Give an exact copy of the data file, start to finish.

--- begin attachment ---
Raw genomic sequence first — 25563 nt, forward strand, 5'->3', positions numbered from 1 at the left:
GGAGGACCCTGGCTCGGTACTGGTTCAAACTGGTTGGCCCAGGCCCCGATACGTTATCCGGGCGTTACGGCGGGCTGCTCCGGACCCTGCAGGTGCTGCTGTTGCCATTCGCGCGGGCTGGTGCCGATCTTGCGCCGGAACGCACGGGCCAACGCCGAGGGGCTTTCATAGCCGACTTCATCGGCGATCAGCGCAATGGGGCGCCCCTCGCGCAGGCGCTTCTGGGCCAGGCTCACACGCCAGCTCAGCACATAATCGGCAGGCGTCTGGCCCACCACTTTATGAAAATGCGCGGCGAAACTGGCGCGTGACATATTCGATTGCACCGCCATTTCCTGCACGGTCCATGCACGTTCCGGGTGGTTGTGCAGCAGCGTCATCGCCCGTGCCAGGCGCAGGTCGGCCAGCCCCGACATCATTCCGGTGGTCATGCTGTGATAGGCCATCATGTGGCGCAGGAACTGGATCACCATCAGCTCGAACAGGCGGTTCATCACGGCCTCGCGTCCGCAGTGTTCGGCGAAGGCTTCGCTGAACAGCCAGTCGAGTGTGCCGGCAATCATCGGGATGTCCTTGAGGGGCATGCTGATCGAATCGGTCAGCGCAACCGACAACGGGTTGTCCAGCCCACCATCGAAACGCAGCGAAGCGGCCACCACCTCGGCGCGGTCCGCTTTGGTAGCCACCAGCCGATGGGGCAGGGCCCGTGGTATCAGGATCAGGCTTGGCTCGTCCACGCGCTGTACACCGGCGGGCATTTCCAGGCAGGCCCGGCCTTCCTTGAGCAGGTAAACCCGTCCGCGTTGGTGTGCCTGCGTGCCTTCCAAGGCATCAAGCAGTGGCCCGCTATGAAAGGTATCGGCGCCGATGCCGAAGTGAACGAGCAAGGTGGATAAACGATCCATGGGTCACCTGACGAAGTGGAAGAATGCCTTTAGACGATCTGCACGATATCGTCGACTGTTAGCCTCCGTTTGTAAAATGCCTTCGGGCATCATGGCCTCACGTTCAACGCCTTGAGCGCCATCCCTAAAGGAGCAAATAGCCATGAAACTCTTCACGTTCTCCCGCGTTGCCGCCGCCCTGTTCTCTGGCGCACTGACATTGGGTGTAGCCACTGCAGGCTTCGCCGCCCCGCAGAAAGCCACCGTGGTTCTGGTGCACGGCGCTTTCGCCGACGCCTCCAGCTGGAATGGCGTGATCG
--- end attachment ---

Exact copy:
Raw genomic sequence first — 25563 nt, forward strand, 5'->3', positions numbered from 1 at the left:
GGAGGACCCTGGCTCGGTACTGGTTCAAACTGGTTGGCCCAGGCCCCGATACGTTATCCGGGCGTTACGGCGGGCTGCTCCGGACCCTGCAGGTGCTGCTGTTGCCATTCGCGCGGGCTGGTGCCGATCTTGCGCCGGAACGCACGGGCCAACGCCGAGGGGCTTTCATAGCCGACTTCATCGGCGATCAGCGCAATGGGGCGCCCCTCGCGCAGGCGCTTCTGGGCCAGGCTCACACGCCAGCTCAGCACATAATCGGCAGGCGTCTGGCCCACCACTTTATGAAAATGCGCGGCGAAACTGGCGCGTGACATATTCGATTGCACCGCCATTTCCTGCACGGTCCATGCACGTTCCGGGTGGTTGTGCAGCAGCGTCATCGCCCGTGCCAGGCGCAGGTCGGCCAGCCCCGACATCATTCCGGTGGTCATGCTGTGATAGGCCATCATGTGGCGCAGGAACTGGATCACCATCAGCTCGAACAGGCGGTTCATCACGGCCTCGCGTCCGCAGTGTTCGGCGAAGGCTTCGCTGAACAGCCAGTCGAGTGTGCCGGCAATCATCGGGATGTCCTTGAGGGGCATGCTGATCGAATCGGTCAGCGCAACCGACAACGGGTTGTCCAGCCCACCATCGAAACGCAGCGAAGCGGCCACCACCTCGGCGCGGTCCGCTTTGGTAGCCACCAGCCGATGGGGCAGGGCCCGTGGTATCAGGATCAGGCTTGGCTCGTCCACGCGCTGTACACCGGCGGGCATTTCCAGGCAGGCCCGGCCTTCCTTGAGCAGGTAAACCCGTCCGCGTTGGTGTGCCTGCGTGCCTTCCAAGGCATCAAGCAGTGGCCCGCTATGAAAGGTATCGGCGCCGATGCCGAAGTGAACGAGCAAGGTGGATAAACGATCCATGGGTCACCTGACGAAGTGGAAGAATGCCTTTAGACGATCTGCACGATATCGTCGACTGTTAGCCTCCGTTTGTAAAATGCCTTCGGGCATCATGGCCTCACGTTCAACGCCTTGAGCGCCATCCCTAAAGGAGCAAATAGCCATGAAACTCTTCACGTTCTCCCGCGTTGCCGCCGCCCTGTTCTCTGGCGCACTGACATTGGGTGTAGCCACTGCAGGCTTCGCCGCCCCGCAGAAAGCCACCGTGGTTCTGGTGCACGGCGCTTTCGCCGACGCCTCCAGCTGGAATGGCGTGATCG